September 12, 2019 feature
Estimating people's age using convolutional neural networks
Over the past few years, researchers have created a growing number of machine learning (ML)-based face recognition techniques, which could have numerous interesting applications, for instance, enhancing surveillance monitoring, security control, and potentially even forensic art. In addition to face recognition, advancements in ML have also enabled the development of tools to predict or estimate specific qualities (e.g., gender or age) of a person by analyzing images of their faces.
In a recent study, researchers at the University of Kwazulu-Natal, in South Africa, developed a machine learning-based model to estimate people's age by analyzing images of their faces taken in random real-life environments. This new architecture was introduced in a paper published by Spinger and presented a few days ago at the International Conference on Computational Collective Intelligence (ICCCI) 2019.
Most traditional approaches for age classification only perform well when analyzing face images taken in controlled environments, for instance, in the lab or in photography studios. On the other hand, very few of these are able to estimate the age of people in images taken in real everyday settings.
"Deep learning methods have proven to be effective in solving this problem, especially with the availability of both a large amount of data for training and high-end machines," the researchers wrote in their paper. "In view of this, we propose a deep-learning solution to estimate age from real-life faces."
The team of researchers at the University of Kwazulu-Natal developed a deep convolutional neural network (CNN)-based architecture with six layers. Their model was trained to estimate the age of individuals from images of faces taken in uncontrolled environments. The architecture achieves this by learning what facial representations are most crucial for age estimation and focusing on these particular features.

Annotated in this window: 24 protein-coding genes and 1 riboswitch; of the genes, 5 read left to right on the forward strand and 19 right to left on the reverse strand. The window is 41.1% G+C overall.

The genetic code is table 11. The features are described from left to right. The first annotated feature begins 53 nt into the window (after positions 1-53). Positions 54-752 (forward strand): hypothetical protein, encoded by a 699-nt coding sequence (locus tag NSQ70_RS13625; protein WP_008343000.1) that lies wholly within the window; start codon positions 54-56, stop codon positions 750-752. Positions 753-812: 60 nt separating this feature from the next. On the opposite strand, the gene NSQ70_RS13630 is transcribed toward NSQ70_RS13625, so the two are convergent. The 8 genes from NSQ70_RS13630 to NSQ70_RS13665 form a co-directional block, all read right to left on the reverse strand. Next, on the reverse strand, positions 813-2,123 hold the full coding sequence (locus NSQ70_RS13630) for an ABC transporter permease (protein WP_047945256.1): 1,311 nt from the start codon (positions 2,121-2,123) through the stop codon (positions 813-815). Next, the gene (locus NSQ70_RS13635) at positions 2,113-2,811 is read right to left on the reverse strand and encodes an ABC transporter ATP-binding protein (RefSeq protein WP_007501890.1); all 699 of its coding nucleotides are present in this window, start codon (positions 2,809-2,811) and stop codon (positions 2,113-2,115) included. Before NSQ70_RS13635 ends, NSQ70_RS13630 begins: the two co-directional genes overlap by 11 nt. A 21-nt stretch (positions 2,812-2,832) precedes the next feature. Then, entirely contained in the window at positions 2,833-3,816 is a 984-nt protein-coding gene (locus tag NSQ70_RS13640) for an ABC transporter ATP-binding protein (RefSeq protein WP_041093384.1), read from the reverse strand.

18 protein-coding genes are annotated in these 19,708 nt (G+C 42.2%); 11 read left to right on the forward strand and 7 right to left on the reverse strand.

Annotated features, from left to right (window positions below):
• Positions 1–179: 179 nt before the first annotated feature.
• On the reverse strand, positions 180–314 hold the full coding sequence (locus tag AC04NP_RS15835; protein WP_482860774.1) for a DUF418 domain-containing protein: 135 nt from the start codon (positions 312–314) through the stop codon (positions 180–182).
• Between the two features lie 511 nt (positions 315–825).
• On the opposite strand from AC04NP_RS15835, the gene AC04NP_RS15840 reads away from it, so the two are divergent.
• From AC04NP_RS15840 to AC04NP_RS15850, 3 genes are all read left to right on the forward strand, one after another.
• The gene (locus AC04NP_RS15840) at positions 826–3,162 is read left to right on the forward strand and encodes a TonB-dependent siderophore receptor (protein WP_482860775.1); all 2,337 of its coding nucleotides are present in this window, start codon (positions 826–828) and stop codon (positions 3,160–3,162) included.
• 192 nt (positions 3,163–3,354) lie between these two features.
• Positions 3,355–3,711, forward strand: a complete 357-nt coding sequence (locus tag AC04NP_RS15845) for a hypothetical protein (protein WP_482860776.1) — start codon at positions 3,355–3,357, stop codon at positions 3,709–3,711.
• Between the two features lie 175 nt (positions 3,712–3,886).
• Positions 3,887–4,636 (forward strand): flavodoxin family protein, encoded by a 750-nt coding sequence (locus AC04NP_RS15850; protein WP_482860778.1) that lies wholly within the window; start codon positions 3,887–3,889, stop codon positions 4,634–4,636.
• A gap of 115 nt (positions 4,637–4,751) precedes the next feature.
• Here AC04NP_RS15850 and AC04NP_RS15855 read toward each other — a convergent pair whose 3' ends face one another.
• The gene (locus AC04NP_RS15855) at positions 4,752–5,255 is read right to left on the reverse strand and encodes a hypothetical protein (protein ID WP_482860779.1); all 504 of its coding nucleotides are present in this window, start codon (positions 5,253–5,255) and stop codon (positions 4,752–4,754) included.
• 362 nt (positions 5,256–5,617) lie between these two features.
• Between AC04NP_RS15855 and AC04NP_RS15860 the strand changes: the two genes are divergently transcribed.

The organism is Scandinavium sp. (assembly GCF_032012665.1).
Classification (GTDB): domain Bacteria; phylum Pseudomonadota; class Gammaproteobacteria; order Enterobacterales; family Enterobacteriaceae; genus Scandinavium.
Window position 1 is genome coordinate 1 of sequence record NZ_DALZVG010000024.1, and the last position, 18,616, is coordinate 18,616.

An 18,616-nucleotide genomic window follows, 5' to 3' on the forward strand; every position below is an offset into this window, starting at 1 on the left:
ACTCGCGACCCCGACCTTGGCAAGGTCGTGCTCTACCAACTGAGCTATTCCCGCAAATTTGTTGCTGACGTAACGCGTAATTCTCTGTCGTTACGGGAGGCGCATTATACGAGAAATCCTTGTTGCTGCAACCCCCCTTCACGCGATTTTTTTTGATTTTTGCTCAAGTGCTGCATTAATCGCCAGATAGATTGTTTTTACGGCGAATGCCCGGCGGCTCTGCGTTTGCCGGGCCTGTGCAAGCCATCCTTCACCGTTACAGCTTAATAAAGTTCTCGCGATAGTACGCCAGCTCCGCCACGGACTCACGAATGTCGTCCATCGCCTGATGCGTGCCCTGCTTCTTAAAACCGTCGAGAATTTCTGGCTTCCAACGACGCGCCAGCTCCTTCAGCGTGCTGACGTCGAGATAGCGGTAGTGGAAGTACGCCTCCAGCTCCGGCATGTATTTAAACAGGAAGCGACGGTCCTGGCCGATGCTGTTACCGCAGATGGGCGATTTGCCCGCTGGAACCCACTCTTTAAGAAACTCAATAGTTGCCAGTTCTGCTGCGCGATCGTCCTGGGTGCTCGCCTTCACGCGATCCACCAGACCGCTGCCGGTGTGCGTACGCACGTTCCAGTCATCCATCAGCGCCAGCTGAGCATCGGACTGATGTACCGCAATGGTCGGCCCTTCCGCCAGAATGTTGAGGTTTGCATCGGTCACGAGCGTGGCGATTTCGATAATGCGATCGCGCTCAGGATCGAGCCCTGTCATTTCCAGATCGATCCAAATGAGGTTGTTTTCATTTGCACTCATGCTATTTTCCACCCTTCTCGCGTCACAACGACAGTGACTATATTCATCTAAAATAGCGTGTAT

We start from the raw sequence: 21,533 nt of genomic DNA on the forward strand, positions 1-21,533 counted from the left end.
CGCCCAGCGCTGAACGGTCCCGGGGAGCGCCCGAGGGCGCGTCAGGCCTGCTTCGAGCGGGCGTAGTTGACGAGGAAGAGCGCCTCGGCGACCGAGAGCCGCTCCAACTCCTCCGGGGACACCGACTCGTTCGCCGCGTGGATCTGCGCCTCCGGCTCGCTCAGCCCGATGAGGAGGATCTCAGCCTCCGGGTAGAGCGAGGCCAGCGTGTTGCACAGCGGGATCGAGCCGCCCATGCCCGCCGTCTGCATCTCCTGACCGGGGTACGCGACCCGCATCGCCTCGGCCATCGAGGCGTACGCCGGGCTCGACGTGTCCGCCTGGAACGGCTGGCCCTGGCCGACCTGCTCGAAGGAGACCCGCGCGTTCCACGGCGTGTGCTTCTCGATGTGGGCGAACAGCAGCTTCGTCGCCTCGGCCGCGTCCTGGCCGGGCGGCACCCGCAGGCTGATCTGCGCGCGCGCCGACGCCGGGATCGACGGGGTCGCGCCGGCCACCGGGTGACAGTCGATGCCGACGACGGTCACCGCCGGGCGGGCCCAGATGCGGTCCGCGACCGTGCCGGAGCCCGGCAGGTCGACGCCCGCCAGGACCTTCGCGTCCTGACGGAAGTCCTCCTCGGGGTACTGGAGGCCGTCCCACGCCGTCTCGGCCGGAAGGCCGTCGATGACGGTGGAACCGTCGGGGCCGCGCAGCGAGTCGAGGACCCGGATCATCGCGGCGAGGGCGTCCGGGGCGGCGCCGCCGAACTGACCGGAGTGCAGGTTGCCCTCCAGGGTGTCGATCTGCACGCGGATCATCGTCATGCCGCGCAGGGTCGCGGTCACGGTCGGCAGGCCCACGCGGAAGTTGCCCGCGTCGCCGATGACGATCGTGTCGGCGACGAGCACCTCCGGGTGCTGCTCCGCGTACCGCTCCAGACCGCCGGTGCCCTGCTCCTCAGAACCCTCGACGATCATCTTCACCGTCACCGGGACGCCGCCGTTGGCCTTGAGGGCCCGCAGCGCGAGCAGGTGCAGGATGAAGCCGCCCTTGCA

To enhance the performance of their CNN-based model, the researchers pretrained it on a large dataset called IMDB-WIKI, which contains over a half-million images of faces taken from IMDB and Wikipedia, labeled with each subject's age. This initial training allowed them to conform their architecture to face image content.
Subsequently, the researchers tuned the model using images from another two databases, namely MORPH-II and OUI-Adience, training it to pick up peculiarities and differences. MORPH-II contains approximately 70,000 labeled images of faces, while OUI-Adience contains 26,580 face images taken in ideal real-life environments.
When they evaluated their model on images taken in uncontrolled environments, the researchers found that this extensive training led to remarkable performance. Their model achieved state-of-the-art results, outperforming several other CNN-based methods for age estimation.
"Our experiments demonstrate the effectiveness of our method for age estimation in the wild when evaluated on the OUI-Adience benchmark, which is known to contain images of faces acquired in ideal and unconstrained conditions," the researchers wrote. "The proposed age classification method achieves new state-of-the-art results, with an improvement in accuracy of 8.6 percent (exact) and 3.4 percent (one-off) over the best-reported result on the OUI-Adience dataset."
In the future, the new CNN-based architecture developed by these researchers could enable more effective age estimation implementations in a variety of real-life settings. The team also plans to add layers to the model and train it on other datasets of face images taken in uncontrolled environments as soon as they become available, in order to further improve its performance.
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